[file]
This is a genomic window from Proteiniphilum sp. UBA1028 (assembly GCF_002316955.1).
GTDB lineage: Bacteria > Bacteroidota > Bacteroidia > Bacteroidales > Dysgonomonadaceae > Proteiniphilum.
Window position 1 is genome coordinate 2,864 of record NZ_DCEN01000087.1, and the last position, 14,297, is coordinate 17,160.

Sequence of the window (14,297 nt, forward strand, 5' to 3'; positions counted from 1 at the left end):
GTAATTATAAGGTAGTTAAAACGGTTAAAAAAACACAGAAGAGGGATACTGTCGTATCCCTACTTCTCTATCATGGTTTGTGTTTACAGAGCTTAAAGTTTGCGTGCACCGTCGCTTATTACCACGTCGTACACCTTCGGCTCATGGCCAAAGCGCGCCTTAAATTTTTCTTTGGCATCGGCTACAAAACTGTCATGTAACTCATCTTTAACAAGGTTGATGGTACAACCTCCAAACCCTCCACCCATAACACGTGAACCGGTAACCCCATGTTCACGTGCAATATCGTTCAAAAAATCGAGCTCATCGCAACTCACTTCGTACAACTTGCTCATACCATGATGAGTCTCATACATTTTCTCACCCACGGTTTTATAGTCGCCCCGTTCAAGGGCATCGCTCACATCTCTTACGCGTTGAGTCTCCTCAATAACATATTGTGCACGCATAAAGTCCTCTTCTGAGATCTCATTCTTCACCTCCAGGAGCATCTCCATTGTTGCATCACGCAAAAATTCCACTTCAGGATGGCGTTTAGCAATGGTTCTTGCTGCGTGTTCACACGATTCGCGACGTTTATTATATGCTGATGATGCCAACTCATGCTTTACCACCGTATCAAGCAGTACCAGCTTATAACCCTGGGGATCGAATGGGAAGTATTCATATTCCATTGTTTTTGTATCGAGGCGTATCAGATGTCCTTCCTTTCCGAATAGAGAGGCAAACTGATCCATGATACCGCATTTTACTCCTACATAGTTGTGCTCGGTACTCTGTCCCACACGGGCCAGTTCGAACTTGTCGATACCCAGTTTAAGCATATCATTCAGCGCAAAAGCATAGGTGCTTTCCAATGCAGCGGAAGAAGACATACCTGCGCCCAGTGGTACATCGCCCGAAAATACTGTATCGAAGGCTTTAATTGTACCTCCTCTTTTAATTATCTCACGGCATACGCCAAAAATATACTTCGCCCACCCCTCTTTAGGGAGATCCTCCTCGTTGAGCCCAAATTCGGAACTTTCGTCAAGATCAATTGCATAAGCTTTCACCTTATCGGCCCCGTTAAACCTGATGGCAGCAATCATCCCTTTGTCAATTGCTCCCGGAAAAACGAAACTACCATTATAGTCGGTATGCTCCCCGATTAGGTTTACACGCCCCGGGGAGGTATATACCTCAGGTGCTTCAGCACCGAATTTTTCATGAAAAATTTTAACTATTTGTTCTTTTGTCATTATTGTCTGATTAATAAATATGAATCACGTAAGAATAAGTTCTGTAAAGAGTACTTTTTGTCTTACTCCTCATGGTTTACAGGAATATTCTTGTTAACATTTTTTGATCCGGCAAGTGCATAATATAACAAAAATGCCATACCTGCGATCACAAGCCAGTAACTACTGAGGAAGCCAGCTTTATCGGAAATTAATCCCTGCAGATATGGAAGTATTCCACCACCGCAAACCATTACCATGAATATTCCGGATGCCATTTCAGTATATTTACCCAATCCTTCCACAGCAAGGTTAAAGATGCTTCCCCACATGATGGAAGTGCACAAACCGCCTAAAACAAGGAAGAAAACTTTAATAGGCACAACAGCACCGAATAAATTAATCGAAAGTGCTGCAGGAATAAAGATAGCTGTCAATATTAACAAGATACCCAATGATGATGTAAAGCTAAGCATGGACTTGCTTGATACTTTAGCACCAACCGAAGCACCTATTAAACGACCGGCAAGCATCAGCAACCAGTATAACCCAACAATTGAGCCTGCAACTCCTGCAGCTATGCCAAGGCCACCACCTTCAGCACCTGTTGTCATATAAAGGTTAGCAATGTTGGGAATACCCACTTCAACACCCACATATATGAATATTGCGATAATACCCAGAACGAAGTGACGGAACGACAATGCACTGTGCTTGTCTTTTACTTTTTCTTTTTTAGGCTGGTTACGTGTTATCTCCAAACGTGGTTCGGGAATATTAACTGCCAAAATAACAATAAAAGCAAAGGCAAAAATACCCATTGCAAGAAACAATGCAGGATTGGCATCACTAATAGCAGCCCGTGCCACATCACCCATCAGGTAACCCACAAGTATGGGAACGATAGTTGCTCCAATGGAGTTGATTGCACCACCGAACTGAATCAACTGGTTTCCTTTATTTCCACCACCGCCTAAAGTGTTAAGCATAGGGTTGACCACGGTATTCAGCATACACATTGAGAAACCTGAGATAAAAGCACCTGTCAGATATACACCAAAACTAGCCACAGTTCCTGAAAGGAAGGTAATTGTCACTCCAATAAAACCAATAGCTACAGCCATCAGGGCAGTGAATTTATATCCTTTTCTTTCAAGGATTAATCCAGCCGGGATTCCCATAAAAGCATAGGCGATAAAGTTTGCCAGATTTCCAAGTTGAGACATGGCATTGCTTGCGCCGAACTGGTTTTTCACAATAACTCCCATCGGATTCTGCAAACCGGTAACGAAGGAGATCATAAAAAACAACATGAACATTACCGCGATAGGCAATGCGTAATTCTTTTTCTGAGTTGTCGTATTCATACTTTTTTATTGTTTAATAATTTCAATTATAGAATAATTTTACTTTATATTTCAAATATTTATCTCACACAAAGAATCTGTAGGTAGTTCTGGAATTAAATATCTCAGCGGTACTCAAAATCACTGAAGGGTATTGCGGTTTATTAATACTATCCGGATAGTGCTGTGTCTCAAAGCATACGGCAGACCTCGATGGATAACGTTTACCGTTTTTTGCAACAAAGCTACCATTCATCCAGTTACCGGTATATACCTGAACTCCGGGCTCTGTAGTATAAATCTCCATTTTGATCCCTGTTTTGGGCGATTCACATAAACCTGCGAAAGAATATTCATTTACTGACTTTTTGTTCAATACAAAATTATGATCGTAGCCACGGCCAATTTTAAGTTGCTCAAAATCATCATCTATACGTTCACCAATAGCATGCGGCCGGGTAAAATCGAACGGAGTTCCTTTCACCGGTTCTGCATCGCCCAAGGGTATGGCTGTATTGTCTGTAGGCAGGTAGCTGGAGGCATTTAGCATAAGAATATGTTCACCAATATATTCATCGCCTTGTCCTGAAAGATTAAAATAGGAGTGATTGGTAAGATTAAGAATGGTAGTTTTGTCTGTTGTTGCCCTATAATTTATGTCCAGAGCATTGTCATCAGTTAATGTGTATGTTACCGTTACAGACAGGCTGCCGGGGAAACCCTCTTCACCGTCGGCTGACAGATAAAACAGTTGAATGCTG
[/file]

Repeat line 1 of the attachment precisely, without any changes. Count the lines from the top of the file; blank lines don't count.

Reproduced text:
This is a genomic window from Proteiniphilum sp. UBA1028 (assembly GCF_002316955.1).